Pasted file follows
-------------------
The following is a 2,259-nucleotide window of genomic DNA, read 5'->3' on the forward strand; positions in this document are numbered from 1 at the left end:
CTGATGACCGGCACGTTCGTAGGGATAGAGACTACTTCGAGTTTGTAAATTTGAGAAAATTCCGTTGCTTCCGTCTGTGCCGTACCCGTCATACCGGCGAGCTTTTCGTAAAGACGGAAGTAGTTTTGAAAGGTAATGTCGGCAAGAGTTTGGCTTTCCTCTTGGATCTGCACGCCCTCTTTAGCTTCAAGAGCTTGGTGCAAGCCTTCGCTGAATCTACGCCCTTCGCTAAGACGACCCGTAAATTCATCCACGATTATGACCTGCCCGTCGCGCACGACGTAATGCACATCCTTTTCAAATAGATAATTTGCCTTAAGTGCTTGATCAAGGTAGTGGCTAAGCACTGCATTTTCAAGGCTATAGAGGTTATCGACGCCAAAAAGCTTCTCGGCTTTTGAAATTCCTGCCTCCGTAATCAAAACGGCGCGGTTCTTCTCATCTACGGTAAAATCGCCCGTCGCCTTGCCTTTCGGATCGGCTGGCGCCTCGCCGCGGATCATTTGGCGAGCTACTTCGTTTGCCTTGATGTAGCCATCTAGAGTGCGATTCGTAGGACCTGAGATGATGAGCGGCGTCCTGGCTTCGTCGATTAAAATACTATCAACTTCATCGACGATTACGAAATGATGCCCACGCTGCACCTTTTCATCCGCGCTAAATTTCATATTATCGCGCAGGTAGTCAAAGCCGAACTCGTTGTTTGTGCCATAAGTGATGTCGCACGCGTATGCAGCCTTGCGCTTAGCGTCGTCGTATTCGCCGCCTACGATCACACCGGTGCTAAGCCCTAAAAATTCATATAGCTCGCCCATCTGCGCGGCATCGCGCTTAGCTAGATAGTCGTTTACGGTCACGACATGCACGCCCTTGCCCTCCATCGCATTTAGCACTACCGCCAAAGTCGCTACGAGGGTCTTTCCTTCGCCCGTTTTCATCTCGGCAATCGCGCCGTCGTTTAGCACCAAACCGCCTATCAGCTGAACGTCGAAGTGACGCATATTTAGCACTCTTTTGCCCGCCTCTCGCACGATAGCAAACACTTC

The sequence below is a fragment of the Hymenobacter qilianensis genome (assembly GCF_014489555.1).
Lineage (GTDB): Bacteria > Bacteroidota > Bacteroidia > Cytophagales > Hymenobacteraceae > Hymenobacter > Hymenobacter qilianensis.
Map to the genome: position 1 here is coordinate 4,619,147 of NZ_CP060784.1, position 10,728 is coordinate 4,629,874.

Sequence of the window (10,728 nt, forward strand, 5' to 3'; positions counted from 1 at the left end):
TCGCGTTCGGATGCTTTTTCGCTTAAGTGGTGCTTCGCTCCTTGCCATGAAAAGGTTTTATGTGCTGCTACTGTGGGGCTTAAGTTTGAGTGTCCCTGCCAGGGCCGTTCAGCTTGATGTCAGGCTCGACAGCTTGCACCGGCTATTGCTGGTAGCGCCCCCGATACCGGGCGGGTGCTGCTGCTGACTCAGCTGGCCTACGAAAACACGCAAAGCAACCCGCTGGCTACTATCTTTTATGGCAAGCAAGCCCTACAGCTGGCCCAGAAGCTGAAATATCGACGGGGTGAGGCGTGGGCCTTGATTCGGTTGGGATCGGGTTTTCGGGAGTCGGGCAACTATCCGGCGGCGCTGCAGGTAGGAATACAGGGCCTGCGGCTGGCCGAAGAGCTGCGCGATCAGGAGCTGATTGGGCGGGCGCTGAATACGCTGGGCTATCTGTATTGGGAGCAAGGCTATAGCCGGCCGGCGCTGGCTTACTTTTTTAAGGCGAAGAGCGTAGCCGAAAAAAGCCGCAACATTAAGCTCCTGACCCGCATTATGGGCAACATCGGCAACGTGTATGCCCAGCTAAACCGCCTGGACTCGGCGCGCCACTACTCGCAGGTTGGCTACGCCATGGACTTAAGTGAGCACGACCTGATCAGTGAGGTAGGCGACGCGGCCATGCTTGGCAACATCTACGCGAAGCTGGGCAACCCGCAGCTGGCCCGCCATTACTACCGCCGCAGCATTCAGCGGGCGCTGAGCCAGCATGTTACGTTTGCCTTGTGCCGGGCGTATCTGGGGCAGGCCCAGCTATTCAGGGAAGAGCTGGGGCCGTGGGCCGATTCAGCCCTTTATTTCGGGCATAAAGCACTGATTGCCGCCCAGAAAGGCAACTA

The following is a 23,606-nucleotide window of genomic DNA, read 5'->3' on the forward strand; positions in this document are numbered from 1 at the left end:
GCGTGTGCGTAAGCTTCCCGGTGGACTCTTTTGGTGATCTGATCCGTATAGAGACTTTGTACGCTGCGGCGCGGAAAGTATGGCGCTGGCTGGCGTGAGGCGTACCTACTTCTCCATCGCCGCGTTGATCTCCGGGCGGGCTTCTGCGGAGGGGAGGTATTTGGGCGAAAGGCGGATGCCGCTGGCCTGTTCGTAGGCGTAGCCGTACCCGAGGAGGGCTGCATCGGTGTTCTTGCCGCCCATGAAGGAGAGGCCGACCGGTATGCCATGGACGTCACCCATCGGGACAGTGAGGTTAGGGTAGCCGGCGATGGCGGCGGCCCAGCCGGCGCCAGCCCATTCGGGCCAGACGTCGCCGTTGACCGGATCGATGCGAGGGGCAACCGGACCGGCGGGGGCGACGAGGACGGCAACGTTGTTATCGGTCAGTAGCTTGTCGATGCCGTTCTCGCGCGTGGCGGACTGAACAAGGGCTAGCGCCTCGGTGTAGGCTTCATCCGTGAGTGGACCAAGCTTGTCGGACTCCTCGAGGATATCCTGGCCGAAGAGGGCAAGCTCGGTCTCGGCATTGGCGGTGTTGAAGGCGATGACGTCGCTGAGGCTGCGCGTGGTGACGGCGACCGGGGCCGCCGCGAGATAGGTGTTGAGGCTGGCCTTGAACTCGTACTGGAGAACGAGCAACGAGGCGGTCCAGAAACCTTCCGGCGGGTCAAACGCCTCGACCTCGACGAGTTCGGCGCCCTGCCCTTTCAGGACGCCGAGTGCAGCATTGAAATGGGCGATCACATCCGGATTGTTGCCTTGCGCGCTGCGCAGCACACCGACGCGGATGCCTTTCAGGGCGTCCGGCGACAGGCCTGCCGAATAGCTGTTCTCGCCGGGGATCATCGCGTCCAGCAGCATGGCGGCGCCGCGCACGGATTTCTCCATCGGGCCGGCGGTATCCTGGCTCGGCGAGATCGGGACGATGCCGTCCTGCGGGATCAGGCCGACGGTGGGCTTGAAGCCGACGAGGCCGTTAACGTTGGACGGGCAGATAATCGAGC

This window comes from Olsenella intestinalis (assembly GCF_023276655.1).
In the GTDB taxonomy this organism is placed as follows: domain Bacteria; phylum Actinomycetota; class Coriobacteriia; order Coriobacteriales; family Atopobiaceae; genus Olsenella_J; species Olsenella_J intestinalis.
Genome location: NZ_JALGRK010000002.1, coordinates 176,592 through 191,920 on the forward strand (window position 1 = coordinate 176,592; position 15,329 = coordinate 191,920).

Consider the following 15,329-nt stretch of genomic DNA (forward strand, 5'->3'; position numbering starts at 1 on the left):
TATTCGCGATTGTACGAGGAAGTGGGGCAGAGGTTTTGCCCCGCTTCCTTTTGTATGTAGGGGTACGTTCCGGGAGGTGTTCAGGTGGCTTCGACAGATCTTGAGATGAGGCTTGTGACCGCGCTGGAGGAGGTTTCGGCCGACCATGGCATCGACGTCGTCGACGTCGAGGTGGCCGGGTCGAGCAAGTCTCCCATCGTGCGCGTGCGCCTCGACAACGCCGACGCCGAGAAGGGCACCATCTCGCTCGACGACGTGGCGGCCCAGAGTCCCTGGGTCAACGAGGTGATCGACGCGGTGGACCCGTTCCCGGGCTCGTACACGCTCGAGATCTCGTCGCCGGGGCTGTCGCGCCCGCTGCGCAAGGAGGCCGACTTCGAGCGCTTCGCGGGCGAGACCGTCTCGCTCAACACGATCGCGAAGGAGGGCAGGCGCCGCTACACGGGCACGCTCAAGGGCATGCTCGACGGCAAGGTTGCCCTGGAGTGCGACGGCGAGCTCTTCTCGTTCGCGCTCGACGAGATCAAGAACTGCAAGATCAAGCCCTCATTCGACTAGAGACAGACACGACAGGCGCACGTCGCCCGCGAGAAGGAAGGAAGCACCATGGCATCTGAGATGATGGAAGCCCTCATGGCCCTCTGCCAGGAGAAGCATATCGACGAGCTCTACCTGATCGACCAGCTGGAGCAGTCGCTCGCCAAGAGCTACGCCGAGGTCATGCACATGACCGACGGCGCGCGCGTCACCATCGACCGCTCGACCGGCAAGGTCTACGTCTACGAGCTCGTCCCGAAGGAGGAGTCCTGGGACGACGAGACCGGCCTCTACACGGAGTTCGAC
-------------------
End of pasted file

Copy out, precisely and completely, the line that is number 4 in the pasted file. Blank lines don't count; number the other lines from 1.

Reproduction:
Lineage (GTDB): Bacteria > Bacteroidota > Bacteroidia > Cytophagales > Hymenobacteraceae > Hymenobacter > Hymenobacter qilianensis.